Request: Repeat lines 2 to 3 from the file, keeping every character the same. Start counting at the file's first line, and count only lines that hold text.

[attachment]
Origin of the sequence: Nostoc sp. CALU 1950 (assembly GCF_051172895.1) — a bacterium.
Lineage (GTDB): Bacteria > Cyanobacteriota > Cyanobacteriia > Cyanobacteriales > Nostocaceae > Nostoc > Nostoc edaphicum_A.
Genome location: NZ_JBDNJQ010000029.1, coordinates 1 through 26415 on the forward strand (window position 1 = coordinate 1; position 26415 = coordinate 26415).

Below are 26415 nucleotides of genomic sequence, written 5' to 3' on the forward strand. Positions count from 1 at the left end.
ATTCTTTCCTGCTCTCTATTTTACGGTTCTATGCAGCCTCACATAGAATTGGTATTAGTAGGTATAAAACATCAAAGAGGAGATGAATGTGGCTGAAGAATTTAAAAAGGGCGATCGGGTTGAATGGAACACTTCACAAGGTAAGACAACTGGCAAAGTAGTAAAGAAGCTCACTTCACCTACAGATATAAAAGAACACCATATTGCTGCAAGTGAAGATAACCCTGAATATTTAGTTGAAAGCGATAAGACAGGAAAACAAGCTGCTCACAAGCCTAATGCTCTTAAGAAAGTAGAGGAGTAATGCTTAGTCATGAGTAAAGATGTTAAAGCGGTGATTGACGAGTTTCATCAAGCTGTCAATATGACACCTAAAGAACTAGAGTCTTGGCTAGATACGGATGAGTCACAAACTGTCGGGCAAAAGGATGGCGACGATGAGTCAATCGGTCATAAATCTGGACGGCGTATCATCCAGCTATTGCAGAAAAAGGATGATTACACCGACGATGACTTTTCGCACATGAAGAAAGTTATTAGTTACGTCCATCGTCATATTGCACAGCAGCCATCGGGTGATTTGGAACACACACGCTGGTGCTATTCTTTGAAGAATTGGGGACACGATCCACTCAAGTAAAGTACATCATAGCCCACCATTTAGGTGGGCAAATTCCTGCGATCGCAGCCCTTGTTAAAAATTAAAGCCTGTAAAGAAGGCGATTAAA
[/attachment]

Lineage (GTDB): Bacteria > Cyanobacteriota > Cyanobacteriia > Cyanobacteriales > Nostocaceae > Nostoc > Nostoc edaphicum_A.
Genome location: NZ_JBDNJQ010000029.1, coordinates 1 through 26415 on the forward strand (window position 1 = coordinate 1; position 26415 = coordinate 26415).